Pitara Kids Network

The Making of a Prodigy

When Siva Kalyan was born, his spine or backbone was deformed resulting in a lifelong difficulty in walking. But that hasn’t stopped the nine-year-old from becoming a prodigy. This child, who loves reading comics, writing stories and enjoys sketching cartoon strips, is learning advanced mathematics and physics from one of the most reputed universities in the United States of America.

The Hindu reports that Siva’s parents were in Tamil Nadu when Siva was born. His backbone was not straight, his joints were loose and the muscles were weak. Till he was three-and-a-half years old, Siva could not even crawl. Wanting the best treatment for their son, Siva’s parents moved with him from India to Australia and later shifted to the United States of America.

The Making of a Prodigy [Illustration by Anup Singh]
When Siva reached the United States, his parents enrolled him in class two based on his age. But his teachers soon realised they had a genius amongst them. Siva was then tested for class eight, but it was soon found out that he actually qualified for college courses.

Siva’s genius has been recognised and he has received two awards from the Centre of Talented Youth of America’s prestigious Johns Hopkins University. He also got very good marks in the SAT I and SAT II exams.

Due to the treatment he received in America, Siva’s physical condition has improved, too. Not only is he able to walk today with the help of a walker frame, but he’s also wearing a brace or a broad belt, for making his spine straight.

And as if one advanced course (which means a PhD) is not enough, the brilliant boy is doing two courses from Stanford University – one in advanced mathematics, the other in physics.

But none of this ‘just happened’. A very large part of it has been made possible due to his parents. Their understanding and correct guidance, and the loving care of his grandparents, have all contributed to the growth of his genius. Siva’s highly educated, and hardworking family have in fact brought him up on the basis of certain principles. These principles were formulated by his grandfather, T. Krishnamurthy.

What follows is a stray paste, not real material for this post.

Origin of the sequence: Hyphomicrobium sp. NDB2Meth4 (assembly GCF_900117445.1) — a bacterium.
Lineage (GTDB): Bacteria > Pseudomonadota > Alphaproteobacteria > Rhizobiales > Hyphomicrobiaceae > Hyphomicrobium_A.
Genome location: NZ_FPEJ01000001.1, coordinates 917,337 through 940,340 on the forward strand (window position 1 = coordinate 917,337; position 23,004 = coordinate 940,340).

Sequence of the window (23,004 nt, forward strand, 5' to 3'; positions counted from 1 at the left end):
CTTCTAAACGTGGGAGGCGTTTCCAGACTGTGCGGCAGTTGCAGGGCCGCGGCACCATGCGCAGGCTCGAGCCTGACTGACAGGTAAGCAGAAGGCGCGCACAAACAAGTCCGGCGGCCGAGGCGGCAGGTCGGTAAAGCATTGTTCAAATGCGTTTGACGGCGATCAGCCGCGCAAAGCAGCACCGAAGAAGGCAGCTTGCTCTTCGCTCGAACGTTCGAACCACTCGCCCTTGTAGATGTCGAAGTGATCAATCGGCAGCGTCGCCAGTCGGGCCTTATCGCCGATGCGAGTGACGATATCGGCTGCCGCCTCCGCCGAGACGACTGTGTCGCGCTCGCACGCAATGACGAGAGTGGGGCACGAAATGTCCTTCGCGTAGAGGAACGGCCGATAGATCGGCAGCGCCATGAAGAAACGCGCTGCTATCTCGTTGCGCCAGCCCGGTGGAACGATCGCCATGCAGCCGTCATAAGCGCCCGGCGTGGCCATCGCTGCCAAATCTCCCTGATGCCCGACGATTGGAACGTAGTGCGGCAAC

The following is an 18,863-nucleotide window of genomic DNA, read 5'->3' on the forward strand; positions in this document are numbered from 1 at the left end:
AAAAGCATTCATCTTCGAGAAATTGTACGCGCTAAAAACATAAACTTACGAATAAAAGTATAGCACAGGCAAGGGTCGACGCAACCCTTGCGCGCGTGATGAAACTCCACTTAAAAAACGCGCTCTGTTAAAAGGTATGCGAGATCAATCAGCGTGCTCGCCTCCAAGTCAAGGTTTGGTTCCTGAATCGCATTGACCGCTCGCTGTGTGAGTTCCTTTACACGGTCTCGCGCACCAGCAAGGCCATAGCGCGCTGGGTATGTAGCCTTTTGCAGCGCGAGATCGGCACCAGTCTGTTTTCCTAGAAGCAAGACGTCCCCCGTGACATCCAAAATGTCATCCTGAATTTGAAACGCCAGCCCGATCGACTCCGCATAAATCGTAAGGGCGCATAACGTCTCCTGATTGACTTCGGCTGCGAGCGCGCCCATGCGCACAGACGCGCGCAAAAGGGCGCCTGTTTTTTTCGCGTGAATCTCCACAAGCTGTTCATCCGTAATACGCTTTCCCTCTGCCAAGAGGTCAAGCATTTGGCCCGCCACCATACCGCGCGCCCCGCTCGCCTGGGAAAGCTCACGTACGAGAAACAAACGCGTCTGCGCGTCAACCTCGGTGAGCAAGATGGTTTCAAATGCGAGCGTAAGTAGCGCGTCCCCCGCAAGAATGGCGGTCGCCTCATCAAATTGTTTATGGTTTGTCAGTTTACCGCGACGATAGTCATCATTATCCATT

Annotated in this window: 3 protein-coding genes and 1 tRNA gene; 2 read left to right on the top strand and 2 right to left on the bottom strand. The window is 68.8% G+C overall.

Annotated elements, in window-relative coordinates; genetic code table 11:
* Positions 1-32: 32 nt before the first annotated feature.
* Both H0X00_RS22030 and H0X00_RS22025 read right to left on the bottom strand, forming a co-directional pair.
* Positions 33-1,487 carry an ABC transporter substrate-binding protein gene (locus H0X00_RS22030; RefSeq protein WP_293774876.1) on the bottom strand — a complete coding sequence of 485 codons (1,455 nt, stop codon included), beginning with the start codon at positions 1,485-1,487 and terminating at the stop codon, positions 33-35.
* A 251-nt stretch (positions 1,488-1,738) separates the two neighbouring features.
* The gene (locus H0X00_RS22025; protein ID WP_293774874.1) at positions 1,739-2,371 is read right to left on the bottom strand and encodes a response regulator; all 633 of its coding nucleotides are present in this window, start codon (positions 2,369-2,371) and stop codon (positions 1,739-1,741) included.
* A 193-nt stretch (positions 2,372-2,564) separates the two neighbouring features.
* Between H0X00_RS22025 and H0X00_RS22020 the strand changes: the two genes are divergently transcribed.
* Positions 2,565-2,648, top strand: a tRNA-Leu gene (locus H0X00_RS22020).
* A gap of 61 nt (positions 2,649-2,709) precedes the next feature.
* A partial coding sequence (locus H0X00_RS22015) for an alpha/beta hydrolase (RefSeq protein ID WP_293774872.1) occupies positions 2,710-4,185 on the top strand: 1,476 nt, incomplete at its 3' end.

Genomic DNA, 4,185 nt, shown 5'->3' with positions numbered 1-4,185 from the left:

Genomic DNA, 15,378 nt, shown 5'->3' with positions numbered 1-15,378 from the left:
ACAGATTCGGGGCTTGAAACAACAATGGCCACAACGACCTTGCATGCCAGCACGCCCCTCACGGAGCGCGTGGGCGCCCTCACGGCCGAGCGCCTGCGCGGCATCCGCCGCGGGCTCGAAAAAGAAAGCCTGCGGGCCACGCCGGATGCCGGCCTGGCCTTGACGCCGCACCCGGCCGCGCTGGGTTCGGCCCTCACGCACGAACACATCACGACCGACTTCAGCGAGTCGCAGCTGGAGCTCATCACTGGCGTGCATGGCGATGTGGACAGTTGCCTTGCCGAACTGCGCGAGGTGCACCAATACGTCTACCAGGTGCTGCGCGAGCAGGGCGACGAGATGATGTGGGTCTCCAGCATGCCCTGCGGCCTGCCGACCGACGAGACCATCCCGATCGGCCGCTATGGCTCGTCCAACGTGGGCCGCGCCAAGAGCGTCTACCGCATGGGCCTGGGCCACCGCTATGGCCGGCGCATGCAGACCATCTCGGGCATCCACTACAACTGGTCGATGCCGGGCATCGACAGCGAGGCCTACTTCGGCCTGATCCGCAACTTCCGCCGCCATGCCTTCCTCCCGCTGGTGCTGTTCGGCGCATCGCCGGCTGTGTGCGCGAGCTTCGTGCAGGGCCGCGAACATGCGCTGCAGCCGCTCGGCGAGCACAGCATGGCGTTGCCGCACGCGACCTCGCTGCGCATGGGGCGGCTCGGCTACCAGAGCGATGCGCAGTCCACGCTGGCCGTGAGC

The family believes that once a strong foundation is built for the child in English and Mathematics, the child is equipped to master any other subject, be it law, history, or engineering. It is equally important to recognise the strengths of a child rather than forcing the child to do things that he may not want.

Siva’s parents helped Siva focus his energies on his strength, which is obviously mathematics. At the same time they took care to see that he had friends to play with and enjoyed a few recreational activities. The only activity that’s restricted for Siva is viewing television. Siva watches TV only for 30 minutes a day and video games are a bonus for special occasions.

Thanks to his mother who is a Carnatic singer, Siva has also learned music and even won the first and second prize at two competitions. In sports, he likes to swim. He began to learn swimming to strengthen his muscles, but by the age of eight he was able to swim a kilometre in both backstroke as well as free-style.

His parents’ role in Siva’s success has proven beyond doubt the truth of a research study conducted among British children recently. The study, which points out that Indian-born children have overtaken native Britishers in academic performance, squarely holds parents’ involvement in their children’s studies to be responsible for the children’s superior performance.